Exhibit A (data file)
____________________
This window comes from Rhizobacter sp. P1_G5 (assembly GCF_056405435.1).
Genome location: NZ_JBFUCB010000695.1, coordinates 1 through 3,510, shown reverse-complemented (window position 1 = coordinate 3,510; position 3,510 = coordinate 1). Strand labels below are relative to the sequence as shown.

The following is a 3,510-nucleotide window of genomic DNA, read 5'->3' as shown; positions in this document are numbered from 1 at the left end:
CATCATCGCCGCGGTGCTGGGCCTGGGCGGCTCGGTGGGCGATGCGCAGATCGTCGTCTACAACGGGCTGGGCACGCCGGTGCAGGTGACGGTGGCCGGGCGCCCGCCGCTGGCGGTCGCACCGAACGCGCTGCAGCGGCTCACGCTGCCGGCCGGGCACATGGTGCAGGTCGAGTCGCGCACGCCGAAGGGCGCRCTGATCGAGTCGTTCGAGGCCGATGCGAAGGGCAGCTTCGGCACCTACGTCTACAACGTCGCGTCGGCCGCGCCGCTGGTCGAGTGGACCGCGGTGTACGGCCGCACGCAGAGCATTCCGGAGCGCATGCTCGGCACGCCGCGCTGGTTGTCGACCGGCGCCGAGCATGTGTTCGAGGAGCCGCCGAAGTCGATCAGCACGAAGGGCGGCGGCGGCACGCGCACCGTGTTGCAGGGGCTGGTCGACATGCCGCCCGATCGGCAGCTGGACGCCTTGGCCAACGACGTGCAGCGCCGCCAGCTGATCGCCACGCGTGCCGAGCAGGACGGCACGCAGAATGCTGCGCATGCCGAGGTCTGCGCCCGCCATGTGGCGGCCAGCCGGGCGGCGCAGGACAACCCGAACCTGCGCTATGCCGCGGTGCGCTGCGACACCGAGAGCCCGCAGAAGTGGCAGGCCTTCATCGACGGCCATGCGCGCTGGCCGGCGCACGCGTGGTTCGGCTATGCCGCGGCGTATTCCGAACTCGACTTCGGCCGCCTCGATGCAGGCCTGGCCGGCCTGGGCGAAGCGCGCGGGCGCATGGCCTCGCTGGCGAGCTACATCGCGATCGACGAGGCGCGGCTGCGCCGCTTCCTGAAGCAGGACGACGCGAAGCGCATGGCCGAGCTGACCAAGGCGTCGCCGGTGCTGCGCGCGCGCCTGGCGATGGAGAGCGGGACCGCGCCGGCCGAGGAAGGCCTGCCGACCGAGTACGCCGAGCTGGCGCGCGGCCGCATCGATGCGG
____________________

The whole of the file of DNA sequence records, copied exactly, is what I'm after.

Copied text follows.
This window comes from Rhizobacter sp. P1_G5 (assembly GCF_056405435.1).
Genome location: NZ_JBFUCB010000695.1, coordinates 1 through 3,510, shown reverse-complemented (window position 1 = coordinate 3,510; position 3,510 = coordinate 1). Strand labels below are relative to the sequence as shown.

The following is a 3,510-nucleotide window of genomic DNA, read 5'->3' as shown; positions in this document are numbered from 1 at the left end:
CATCATCGCCGCGGTGCTGGGCCTGGGCGGCTCGGTGGGCGATGCGCAGATCGTCGTCTACAACGGGCTGGGCACGCCGGTGCAGGTGACGGTGGCCGGGCGCCCGCCGCTGGCGGTCGCACCGAACGCGCTGCAGCGGCTCACGCTGCCGGCCGGGCACATGGTGCAGGTCGAGTCGCGCACGCCGAAGGGCGCRCTGATCGAGTCGTTCGAGGCCGATGCGAAGGGCAGCTTCGGCACCTACGTCTACAACGTCGCGTCGGCCGCGCCGCTGGTCGAGTGGACCGCGGTGTACGGCCGCACGCAGAGCATTCCGGAGCGCATGCTCGGCACGCCGCGCTGGTTGTCGACCGGCGCCGAGCATGTGTTCGAGGAGCCGCCGAAGTCGATCAGCACGAAGGGCGGCGGCGGCACGCGCACCGTGTTGCAGGGGCTGGTCGACATGCCGCCCGATCGGCAGCTGGACGCCTTGGCCAACGACGTGCAGCGCCGCCAGCTGATCGCCACGCGTGCCGAGCAGGACGGCACGCAGAATGCTGCGCATGCCGAGGTCTGCGCCCGCCATGTGGCGGCCAGCCGGGCGGCGCAGGACAACCCGAACCTGCGCTATGCCGCGGTGCGCTGCGACACCGAGAGCCCGCAGAAGTGGCAGGCCTTCATCGACGGCCATGCGCGCTGGCCGGCGCACGCGTGGTTCGGCTATGCCGCGGCGTATTCCGAACTCGACTTCGGCCGCCTCGATGCAGGCCTGGCCGGCCTGGGCGAAGCGCGCGGGCGCATGGCCTCGCTGGCGAGCTACATCGCGATCGACGAGGCGCGGCTGCGCCGCTTCCTGAAGCAGGACGACGCGAAGCGCATGGCCGAGCTGACCAAGGCGTCGCCGGTGCTGCGCGCGCGCCTGGCGATGGAGAGCGGGACCGCGCCGGCCGAGGAAGGCCTGCCGACCGAGTACGCCGAGCTGGCGCGCGGCCGCATCGATGCGG